Third-party logistics provider C.H. Robinson Worldwide (NASDAQ:CHRW) reported higher revenue and net income Tuesday in its second-quarter 2015 earnings report, released after market close. The company's net revenue increased 12.1% from the prior year's quarter, to $584 million. Net income increased nearly 16%, to $137.2 million. Diluted earnings per share similarly rose 17.5%, to $0.90.
While most of the company's transportation modes saw volume increases during the quarter, the Truckload and LTL, or Less Than Truckload, segments provided the lion's share of net revenue improvement. C.H. Robinson defines "net revenue" as total revenue less subcontracted transportation and services. Truckload and LTL together supplied $50 million of the company's total $63 million net revenue increase.
The boost from trucking services stems from C.H. Robinson's January 2015 acquisition of Freightquote, the largest online freight brokerage in the U.S., for $365 million. Freightquote added 3.5 percentage points to the company's 8.6% increase in Truckload net revenue. More impressively, LTL net revenue expanded by $24 million, from $67.4 million to $91.5 million, and Freightquote was responsible for 33 percentage points out of the total 36% growth.
Overall, approximately 7 percentage points of the company's 12.2% total net revenue expansion during the quarter can be attributed to Freightquote, according to an investor presentation the company issued in advance of its earnings call, set for Wednesday July 29.
Impact of fuel prices on results
C.H. Robinson likes to track a performance metric it calls "transportation net revenue margin." This figure indicates how efficiently the company is managing the various expenses related to its transportation subcontracting. It's derived by dividing net transportation revenue by total transportation revenue.
To illustrate, the company's $548.3 million of transportation net revenue (which includes Truckload, LTL, and other modes such as Intermodal, Ocean, and Air) was derived from total transportation revenue of $3.1 billion. Thus, the transportation net revenue margin for the quarter was 17.5%.
Following is a table of recent trends in transportation net revenue margin the company released today alongside its earnings report:
The first two quarters of this year have kicked in ahead of the trend for the past three years. Both in Q1 and the current quarter, management has cited the effect of lower fuel prices on transportation net revenue margin. Lower fuel expense is helping C.H. Robinson take home more dollars from the total it charges its customers across various modes of transportation.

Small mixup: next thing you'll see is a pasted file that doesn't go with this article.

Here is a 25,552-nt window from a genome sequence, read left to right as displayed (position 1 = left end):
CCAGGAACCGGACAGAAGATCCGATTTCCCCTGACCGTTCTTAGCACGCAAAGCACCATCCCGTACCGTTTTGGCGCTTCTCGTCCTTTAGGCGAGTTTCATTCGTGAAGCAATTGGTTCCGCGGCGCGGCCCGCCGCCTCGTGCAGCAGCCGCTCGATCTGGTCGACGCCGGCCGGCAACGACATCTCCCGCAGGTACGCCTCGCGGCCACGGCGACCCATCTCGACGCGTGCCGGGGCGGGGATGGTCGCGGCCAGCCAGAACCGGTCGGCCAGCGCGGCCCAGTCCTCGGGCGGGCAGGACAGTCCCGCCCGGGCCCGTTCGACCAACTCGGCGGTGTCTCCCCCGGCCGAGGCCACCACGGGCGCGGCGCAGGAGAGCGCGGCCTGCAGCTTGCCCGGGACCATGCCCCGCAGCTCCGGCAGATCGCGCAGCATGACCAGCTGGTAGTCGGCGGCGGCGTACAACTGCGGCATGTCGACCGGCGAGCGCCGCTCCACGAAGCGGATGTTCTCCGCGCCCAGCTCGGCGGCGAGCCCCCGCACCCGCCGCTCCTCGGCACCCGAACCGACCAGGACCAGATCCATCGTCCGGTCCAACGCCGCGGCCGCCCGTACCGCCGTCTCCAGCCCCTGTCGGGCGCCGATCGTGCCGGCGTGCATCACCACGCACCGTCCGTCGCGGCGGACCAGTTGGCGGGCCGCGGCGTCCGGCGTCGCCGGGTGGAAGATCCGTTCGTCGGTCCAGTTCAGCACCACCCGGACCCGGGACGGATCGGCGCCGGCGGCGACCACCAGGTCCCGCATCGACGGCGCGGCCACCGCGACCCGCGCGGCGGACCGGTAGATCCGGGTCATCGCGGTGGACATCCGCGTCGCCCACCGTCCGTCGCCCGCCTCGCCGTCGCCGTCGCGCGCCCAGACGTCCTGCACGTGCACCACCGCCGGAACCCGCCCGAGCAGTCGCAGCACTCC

While this is certainly a boon to shareholders, as it leads to higher absolute profits and better cash flow, the net margin percentage may not increase substantially in subsequent quarters. That's because at some point later this year, fuel expense should begin to pass prices from late 2014, when the price of crude oil began its slide in earnest. Thus, to keep up the strong trend in net revenue margin, management may have to find other value-added efficiencies in its subcontracting activities in the near future.
Capital return strategy and current debt levels
C.H. Robinson continues to produce vigorous cash flow. The company improved on its first-quarter operating cash-flow generation of $101.4 million by nearly 50%, turning out cash from operations of $150.0 million during the second quarter. The logistics provider has in recent years returned nearly all its excess cash flow to shareholders. Year to date, C.H. Robinson has paid out $114.5 million in dividends (the current yield stands at 2.4%) and repurchased $93 million of its stock on the open market.
Between dividends and share buybacks, the company's return on capital is equal to 85% of net income so far this year, a pace that's on track to equal 2014's 87% return of net income to shareholders.
The commitment to shareholder-friendly actions means that C.H. Robinson will probably maintain for some time a portion of debt related to recent acquisitions. Both the Freightquote deal and the purchase of Phoenix International Freight Services in late 2012 have bulked up long-term debt (including the current portion) on the company's balance sheet, which now stands at $1.1 billion.
Maintaining these debt levels while returning excess cash to investors appears to come at a reasonable cost for now. The company has booked $15.5 million in interest expense year to date, which is equivalent to roughly 6% of net income. The current debt load isn't likely to decrease soon, and it could possibly increase, should C.H. Robinson locate another acquisition candidate with the promise of Freightquote.